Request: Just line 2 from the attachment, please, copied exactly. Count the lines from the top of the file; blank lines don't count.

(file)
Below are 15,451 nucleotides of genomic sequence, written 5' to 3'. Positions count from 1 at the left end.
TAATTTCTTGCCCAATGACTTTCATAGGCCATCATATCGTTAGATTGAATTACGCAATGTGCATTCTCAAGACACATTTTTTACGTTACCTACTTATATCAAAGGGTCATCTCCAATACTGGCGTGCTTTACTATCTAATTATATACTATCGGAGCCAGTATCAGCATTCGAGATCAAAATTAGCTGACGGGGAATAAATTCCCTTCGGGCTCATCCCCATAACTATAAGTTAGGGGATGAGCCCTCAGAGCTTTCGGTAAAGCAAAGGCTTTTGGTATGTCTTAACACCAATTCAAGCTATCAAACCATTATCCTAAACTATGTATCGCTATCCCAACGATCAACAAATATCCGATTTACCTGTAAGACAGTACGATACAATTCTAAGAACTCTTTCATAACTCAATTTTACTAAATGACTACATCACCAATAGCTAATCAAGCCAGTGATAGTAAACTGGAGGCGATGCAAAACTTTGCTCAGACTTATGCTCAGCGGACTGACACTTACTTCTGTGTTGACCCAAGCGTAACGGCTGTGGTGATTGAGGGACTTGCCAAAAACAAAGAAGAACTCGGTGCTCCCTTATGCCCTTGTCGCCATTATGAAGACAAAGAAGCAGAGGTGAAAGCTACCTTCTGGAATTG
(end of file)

TAATTTCTTGCCCAATGACTTTCATAGGCCATCATATCGTTAGATTGAATTACGCAATGTGCATTCTCAAGACACATTTTTTACGTTACCTACTTATATCAAAGGGTCATCTCCAATACTGGCGTGCTTTACTATCTAATTATATACTATCGGAGCCAGTATCAGCATTCGAGATCAAAATTAGCTGACGGGGAATAAATTCCCTTCGGGCTCATCCCCATAACTATAAGTTAGGGGATGAGCCCTCAGAGCTTTCGGTAAAGCAAAGGCTTTTGGTATGTCTTAACACCAATTCAAGCTATCAAACCATTATCCTAAACTATGTATCGCTATCCCAACGATCAACAAATATCCGATTTACCTGTAAGACAGTACGATACAATTCTAAGAACTCTTTCATAACTCAATTTTACTAAATGACTACATCACCAATAGCTAATCAAGCCAGTGATAGTAAACTGGAGGCGATGCAAAACTTTGCTCAGACTTATGCTCAGCGGACTGACACTTACTTCTGTGTTGACCCAAGCGTAACGGCTGTGGTGATTGAGGGACTTGCCAAAAACAAAGAAGAACTCGGTGCTCCCTTATGCCCTTGTCGCCATTATGAAGACAAAGAAGCAGAGGTGAAAGCTACCTTCTGGAATTG